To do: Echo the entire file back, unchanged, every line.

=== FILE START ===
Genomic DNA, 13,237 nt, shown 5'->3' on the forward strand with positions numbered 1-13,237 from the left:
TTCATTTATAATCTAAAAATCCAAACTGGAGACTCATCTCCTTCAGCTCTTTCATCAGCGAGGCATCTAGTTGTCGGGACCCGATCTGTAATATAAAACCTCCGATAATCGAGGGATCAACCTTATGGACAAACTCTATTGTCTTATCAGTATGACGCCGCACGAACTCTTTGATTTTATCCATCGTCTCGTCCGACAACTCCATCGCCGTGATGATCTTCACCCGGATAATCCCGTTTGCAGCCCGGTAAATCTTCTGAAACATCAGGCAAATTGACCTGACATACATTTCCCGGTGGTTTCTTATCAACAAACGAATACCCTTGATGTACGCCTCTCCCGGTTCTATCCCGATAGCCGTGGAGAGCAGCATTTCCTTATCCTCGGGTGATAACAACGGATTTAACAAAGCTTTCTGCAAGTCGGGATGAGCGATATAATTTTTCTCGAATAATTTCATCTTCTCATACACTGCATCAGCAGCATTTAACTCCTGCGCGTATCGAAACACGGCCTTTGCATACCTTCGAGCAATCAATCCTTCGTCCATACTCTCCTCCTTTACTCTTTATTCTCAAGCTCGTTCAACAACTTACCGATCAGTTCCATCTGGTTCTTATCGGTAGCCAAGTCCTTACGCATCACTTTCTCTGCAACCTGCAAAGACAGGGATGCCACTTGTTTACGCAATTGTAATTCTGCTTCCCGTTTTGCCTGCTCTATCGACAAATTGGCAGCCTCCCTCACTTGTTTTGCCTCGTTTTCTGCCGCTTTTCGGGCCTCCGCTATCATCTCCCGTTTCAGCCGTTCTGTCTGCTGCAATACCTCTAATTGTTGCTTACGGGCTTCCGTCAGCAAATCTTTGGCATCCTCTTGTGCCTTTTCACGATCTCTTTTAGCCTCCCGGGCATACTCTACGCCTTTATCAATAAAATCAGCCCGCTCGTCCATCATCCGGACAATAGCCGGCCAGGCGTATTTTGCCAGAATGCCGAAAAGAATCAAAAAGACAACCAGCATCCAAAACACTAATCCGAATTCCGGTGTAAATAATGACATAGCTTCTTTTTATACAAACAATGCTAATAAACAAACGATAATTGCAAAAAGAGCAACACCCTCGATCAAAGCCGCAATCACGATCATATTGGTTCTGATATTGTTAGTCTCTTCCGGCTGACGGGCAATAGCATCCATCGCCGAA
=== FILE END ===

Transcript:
Genomic DNA, 13,237 nt, shown 5'->3' on the forward strand with positions numbered 1-13,237 from the left:
TTCATTTATAATCTAAAAATCCAAACTGGAGACTCATCTCCTTCAGCTCTTTCATCAGCGAGGCATCTAGTTGTCGGGACCCGATCTGTAATATAAAACCTCCGATAATCGAGGGATCAACCTTATGGACAAACTCTATTGTCTTATCAGTATGACGCCGCACGAACTCTTTGATTTTATCCATCGTCTCGTCCGACAACTCCATCGCCGTGATGATCTTCACCCGGATAATCCCGTTTGCAGCCCGGTAAATCTTCTGAAACATCAGGCAAATTGACCTGACATACATTTCCCGGTGGTTTCTTATCAACAAACGAATACCCTTGATGTACGCCTCTCCCGGTTCTATCCCGATAGCCGTGGAGAGCAGCATTTCCTTATCCTCGGGTGATAACAACGGATTTAACAAAGCTTTCTGCAAGTCGGGATGAGCGATATAATTTTTCTCGAATAATTTCATCTTCTCATACACTGCATCAGCAGCATTTAACTCCTGCGCGTATCGAAACACGGCCTTTGCATACCTTCGAGCAATCAATCCTTCGTCCATACTCTCCTCCTTTACTCTTTATTCTCAAGCTCGTTCAACAACTTACCGATCAGTTCCATCTGGTTCTTATCGGTAGCCAAGTCCTTACGCATCACTTTCTCTGCAACCTGCAAAGACAGGGATGCCACTTGTTTACGCAATTGTAATTCTGCTTCCCGTTTTGCCTGCTCTATCGACAAATTGGCAGCCTCCCTCACTTGTTTTGCCTCGTTTTCTGCCGCTTTTCGGGCCTCCGCTATCATCTCCCGTTTCAGCCGTTCTGTCTGCTGCAATACCTCTAATTGTTGCTTACGGGCTTCCGTCAGCAAATCTTTGGCATCCTCTTGTGCCTTTTCACGATCTCTTTTAGCCTCCCGGGCATACTCTACGCCTTTATCAATAAAATCAGCCCGCTCGTCCATCATCCGGACAATAGCCGGCCAGGCGTATTTTGCCAGAATGCCGAAAAGAATCAAAAAGACAACCAGCATCCAAAACACTAATCCGAATTCCGGTGTAAATAATGACATAGCTTCTTTTTATACAAACAATGCTAATAAACAAACGATAATTGCAAAAAGAGCAACACCCTCGATCAAAGCCGCAATCACGATCATATTGGTTCTGATATTGTTAGTCTCTTCCGGCTGACGGGCAATAGCATCCATCGCCGAA